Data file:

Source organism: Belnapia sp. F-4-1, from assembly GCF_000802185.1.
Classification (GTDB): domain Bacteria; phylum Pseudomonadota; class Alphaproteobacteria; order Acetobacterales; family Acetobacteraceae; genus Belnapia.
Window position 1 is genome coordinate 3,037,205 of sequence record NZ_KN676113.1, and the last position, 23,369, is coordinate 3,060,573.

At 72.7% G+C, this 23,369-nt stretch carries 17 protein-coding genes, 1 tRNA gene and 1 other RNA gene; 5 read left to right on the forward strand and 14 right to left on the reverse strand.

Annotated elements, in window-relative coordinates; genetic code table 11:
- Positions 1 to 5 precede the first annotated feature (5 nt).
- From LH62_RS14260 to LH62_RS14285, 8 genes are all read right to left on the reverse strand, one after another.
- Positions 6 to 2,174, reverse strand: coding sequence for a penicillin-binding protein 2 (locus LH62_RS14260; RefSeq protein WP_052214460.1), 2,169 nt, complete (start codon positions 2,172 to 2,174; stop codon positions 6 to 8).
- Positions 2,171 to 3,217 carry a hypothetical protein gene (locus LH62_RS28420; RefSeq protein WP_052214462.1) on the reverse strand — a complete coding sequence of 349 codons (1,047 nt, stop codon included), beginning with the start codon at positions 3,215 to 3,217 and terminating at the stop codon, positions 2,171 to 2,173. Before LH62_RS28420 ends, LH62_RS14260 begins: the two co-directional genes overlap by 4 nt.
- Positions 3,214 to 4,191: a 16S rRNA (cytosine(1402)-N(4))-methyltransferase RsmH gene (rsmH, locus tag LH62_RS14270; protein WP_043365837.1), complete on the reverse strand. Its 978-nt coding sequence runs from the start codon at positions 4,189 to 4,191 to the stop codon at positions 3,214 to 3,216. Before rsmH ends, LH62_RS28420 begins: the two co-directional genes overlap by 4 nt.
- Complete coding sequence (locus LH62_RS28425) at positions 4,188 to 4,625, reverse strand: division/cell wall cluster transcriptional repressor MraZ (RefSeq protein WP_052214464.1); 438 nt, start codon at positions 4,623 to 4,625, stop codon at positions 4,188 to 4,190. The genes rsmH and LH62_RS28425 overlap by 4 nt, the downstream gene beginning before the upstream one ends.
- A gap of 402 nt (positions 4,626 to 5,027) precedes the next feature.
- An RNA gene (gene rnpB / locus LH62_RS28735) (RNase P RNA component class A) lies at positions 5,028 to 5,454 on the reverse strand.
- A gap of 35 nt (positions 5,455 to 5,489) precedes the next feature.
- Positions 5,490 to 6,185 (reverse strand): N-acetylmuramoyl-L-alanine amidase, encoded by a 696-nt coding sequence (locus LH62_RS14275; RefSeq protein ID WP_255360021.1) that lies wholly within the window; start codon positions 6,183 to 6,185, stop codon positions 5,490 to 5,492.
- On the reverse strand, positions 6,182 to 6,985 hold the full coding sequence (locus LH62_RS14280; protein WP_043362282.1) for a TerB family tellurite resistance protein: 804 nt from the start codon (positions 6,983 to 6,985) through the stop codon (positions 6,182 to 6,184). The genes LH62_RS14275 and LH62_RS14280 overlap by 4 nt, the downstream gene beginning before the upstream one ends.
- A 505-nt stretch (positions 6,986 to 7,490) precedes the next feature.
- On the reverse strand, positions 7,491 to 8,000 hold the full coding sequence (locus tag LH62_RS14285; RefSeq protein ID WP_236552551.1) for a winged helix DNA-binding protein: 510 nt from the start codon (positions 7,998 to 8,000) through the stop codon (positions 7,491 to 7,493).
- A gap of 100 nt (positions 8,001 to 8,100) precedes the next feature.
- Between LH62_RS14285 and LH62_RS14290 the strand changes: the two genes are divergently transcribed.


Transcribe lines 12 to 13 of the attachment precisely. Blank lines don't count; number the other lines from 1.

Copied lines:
- A gap of 402 nt (positions 4,626 to 5,027) precedes the next feature.
- An RNA gene (gene rnpB / locus LH62_RS28735) (RNase P RNA component class A) lies at positions 5,028 to 5,454 on the reverse strand.